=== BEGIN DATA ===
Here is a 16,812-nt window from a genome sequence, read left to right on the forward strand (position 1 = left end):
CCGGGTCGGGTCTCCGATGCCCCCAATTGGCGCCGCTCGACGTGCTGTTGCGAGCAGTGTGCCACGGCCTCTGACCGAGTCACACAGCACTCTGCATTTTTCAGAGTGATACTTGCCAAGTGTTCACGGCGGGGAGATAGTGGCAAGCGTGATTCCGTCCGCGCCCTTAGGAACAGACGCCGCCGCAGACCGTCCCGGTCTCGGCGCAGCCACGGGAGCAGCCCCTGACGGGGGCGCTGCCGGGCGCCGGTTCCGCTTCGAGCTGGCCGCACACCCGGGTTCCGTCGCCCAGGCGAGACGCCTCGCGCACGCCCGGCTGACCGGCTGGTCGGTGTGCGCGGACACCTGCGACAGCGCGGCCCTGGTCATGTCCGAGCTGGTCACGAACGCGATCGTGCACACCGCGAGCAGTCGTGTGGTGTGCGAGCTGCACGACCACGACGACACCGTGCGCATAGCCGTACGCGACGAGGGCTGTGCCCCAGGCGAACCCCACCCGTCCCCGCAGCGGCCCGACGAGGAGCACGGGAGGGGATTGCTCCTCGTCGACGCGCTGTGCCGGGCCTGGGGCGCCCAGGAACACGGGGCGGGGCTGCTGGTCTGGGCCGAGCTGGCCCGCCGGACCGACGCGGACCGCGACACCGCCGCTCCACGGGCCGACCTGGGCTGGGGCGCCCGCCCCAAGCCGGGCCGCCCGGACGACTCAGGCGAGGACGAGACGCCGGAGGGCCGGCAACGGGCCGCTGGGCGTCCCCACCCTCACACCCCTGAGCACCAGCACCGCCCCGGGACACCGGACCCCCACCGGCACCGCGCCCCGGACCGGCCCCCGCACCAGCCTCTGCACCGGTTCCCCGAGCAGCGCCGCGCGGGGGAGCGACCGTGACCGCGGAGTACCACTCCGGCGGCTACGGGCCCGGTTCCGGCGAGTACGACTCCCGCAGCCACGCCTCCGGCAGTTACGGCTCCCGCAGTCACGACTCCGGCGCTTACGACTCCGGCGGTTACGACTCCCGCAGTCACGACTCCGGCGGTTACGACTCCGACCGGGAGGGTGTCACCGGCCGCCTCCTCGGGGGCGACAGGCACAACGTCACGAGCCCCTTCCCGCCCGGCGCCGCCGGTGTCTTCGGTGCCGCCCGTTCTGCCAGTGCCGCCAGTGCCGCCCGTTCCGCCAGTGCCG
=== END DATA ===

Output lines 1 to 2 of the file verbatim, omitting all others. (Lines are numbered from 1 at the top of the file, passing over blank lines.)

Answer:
Here is a 16,812-nt window from a genome sequence, read left to right on the forward strand (position 1 = left end):
CCGGGTCGGGTCTCCGATGCCCCCAATTGGCGCCGCTCGACGTGCTGTTGCGAGCAGTGTGCCACGGCCTCTGACCGAGTCACACAGCACTCTGCATTTTTCAGAGTGATACTTGCCAAGTGTTCACGGCGGGGAGATAGTGGCAAGCGTGATTCCGTCCGCGCCCTTAGGAACAGACGCCGCCGCAGACCGTCCCGGTCTCGGCGCAGCCACGGGAGCAGCCCCTGACGGGGGCGCTGCCGGGCGCCGGTTCCGCTTCGAGCTGGCCGCACACCCGGGTTCCGTCGCCCAGGCGAGACGCCTCGCGCACGCCCGGCTGACCGGCTGGTCGGTGTGCGCGGACACCTGCGACAGCGCGGCCCTGGTCATGTCCGAGCTGGTCACGAACGCGATCGTGCACACCGCGAGCAGTCGTGTGGTGTGCGAGCTGCACGACCACGACGACACCGTGCGCATAGCCGTACGCGACGAGGGCTGTGCCCCAGGCGAACCCCACCCGTCCCCGCAGCGGCCCGACGAGGAGCACGGGAGGGGATTGCTCCTCGTCGACGCGCTGTGCCGGGCCTGGGGCGCCCAGGAACACGGGGCGGGGCTGCTGGTCTGGGCCGAGCTGGCCCGCCGGACCGACGCGGACCGCGACACCGCCGCTCCACGGGCCGACCTGGGCTGGGGCGCCCGCCCCAAGCCGGGCCGCCCGGACGACTCAGGCGAGGACGAGACGCCGGAGGGCCGGCAACGGGCCGCTGGGCGTCCCCACCCTCACACCCCTGAGCACCAGCACCGCCCCGGGACACCGGACCCCCACCGGCACCGCGCCCCGGACCGGCCCCCGCACCAGCCTCTGCACCGGTTCCCCGAGCAGCGCCGCGCGGGGGAGCGACCGTGACCGCGGAGTACCACTCCGGCGGCTACGGGCCCGGTTCCGGCGAGTACGACTCCCGCAGCCACGCCTCCGGCAGTTACGGCTCCCGCAGTCACGACTCCGGCGCTTACGACTCCGGCGGTTACGACTCCCGCAGTCACGACTCCGGCGGTTACGACTCCGACCGGGAGGGTGTCACCGGCCGCCTCCTCGGGGGCGACAGGCACAACGTCACGAGCCCCTTCCCGCCCGGCGCCGCCGGTGTCTTCGGTGCCGCCCGTTCTGCCAGTGCCGCCAGTGCCGCCCGTTCCGCCAGTGCCG